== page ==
=> USD priced for QE2 after Bernanke, pro-risk flows weigh
=> GBP: MPC minutes ahead, bias still neutral? Market Outlook
Fed chairman Bernanke implicitly admitted in his Boston speech that the Fed was likely to push ahead with more QE on Nov 3 as risks of deflation are currently “higher than desirable”. The limited scope for US short end yields to fall suggests that USD downside may now be limited. However, with QE2 now effectively priced in, the risk of a counter trend move cannot be ruled out, though a leveraging up of G10 and EM currencies threaten to squeeze the USD lower still backed by positive US Q3 company earnings and a rally in commodities. In general, a combination of reasonable US activity data and a Fed commitment to more accommodation should be positive for risk appetite, and suggests that carry trades should still be favoured, though it is becoming less clear that the USD is still offering best risk/reward as a funding currency.
For the week ahead, the focus turns to the UK. The MPC minutes on Wednesday could show that Posen voted for more QE, while Sentance carried on voting for a rate hike. In practice, it may well be that Posen will wait until November before voting outright for QE, but we should find out whether the balance may be tilting early. With US 2 year swap rates now down to 50bps, UK 2 year rates at 1.23% may start to look anomalous if the Bank indicates a potential for further QE as early as November. Economic data have certainly provided ammunition, with clear evidence of weaker growth in H2 from a variety of leading indicators and the looming Comprehensive Spending Review pointing to weaker growth ahead. All this suggests that GBP/USD may struggle to hold on above 1.60, though additional flows into commodities and the FTSE could tempt buyers on dips.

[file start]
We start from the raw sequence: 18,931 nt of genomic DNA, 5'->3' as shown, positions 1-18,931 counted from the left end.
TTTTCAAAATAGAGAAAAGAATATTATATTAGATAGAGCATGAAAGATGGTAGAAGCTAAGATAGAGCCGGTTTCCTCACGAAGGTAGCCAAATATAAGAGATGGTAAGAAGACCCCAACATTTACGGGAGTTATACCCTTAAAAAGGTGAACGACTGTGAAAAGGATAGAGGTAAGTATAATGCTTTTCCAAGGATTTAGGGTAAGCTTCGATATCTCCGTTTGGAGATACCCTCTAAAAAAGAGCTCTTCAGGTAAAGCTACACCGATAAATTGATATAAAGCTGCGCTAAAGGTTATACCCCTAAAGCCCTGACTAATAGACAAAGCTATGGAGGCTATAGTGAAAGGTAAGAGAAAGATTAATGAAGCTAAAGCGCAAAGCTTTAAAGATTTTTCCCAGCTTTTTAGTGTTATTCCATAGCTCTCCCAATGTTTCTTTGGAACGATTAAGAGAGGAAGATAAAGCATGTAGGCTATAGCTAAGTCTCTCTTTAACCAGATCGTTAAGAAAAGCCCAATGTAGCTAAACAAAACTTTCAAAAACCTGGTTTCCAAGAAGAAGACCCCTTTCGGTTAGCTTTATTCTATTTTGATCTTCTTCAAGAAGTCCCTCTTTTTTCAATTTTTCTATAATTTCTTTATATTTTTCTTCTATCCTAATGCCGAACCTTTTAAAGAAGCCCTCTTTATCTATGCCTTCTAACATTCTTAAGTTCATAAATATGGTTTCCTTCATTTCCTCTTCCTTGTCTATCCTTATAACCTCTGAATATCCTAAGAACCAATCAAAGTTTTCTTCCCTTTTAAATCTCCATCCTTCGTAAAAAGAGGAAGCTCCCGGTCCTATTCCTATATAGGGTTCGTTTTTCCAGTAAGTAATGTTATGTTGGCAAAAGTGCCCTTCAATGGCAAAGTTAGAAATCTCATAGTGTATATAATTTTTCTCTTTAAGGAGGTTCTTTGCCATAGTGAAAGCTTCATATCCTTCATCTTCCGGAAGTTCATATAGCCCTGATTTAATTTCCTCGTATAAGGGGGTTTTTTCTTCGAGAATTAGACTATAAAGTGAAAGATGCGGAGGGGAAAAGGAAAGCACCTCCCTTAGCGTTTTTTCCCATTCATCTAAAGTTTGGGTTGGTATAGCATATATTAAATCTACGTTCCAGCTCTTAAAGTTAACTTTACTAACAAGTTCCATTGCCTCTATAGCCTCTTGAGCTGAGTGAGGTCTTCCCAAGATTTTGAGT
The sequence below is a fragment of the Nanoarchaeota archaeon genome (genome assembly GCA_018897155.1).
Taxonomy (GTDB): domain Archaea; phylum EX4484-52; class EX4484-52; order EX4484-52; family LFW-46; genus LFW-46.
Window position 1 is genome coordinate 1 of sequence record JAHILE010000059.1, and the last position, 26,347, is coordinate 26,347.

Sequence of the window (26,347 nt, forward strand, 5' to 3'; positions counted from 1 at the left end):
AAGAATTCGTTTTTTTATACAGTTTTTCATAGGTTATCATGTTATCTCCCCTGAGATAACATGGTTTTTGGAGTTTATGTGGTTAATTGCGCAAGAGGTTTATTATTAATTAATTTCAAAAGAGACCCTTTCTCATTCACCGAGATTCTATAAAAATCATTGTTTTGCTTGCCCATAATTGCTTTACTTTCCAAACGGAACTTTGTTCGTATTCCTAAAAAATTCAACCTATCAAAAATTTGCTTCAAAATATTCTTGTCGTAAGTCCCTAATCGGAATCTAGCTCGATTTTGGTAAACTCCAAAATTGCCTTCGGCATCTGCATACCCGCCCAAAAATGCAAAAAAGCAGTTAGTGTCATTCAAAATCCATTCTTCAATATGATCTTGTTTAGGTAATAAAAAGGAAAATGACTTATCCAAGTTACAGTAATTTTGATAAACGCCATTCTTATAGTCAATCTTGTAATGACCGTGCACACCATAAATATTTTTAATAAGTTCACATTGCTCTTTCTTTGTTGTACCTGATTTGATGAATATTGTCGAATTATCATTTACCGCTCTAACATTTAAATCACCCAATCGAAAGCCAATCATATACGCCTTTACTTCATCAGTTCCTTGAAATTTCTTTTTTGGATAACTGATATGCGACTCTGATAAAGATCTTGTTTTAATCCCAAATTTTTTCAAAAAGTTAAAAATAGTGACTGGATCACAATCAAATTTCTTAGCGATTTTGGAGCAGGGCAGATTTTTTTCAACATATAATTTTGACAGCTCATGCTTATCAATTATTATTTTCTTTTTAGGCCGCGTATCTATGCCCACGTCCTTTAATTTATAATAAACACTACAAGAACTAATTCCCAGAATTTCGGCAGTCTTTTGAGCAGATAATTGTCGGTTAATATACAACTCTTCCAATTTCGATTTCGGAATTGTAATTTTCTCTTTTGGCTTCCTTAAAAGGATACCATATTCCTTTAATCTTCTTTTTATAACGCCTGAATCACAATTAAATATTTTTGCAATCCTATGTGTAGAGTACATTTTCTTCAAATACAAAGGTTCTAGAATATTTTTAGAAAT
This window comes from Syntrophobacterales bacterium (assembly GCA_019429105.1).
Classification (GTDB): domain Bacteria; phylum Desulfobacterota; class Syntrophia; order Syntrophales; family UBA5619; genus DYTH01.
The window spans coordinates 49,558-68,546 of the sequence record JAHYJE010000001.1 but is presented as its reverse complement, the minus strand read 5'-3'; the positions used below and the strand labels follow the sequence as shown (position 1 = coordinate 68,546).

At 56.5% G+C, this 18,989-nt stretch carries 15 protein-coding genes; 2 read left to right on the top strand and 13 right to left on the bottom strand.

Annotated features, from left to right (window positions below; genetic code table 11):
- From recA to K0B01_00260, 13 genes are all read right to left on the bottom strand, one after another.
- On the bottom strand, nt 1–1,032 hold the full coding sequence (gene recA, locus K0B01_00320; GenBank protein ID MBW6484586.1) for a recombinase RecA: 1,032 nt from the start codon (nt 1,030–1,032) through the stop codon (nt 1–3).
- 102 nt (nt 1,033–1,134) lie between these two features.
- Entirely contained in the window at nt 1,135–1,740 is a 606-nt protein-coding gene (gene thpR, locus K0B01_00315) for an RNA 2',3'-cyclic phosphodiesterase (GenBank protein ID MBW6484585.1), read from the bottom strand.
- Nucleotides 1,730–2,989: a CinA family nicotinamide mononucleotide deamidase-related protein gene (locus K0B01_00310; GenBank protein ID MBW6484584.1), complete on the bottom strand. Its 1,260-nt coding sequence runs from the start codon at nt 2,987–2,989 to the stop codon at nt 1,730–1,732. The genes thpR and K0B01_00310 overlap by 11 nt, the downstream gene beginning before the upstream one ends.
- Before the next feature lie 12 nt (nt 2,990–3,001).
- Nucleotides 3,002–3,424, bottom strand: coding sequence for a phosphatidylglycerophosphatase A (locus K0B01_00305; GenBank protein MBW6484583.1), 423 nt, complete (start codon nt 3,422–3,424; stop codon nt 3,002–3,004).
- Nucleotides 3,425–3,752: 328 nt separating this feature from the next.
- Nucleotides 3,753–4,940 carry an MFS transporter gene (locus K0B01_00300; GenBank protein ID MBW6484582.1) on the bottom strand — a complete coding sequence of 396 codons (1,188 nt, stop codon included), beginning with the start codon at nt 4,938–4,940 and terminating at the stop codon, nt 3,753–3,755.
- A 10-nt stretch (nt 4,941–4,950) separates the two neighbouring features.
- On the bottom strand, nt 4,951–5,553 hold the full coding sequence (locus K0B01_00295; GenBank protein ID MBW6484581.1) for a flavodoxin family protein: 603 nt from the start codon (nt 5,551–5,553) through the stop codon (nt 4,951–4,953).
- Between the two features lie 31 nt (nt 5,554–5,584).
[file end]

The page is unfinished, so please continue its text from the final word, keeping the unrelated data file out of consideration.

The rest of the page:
EUR/GBP should also have more near-term upside, as recent comments from ECB’s Weber and Stark leave the impression that the ECB is starting to move to a more hawkish bias. While both are well known hawks, they are also senior and influential on the governing council, and last week’s comments were as strident as they have been for a long time. In addition, while funding strains remain in the European periphery, spreads over Germany have narrowed and sovereign CDS have also edged down, confirming that concerns may slowly be fading as supply remits for the year are completed. This may allow risk premium in the EUR to moderate.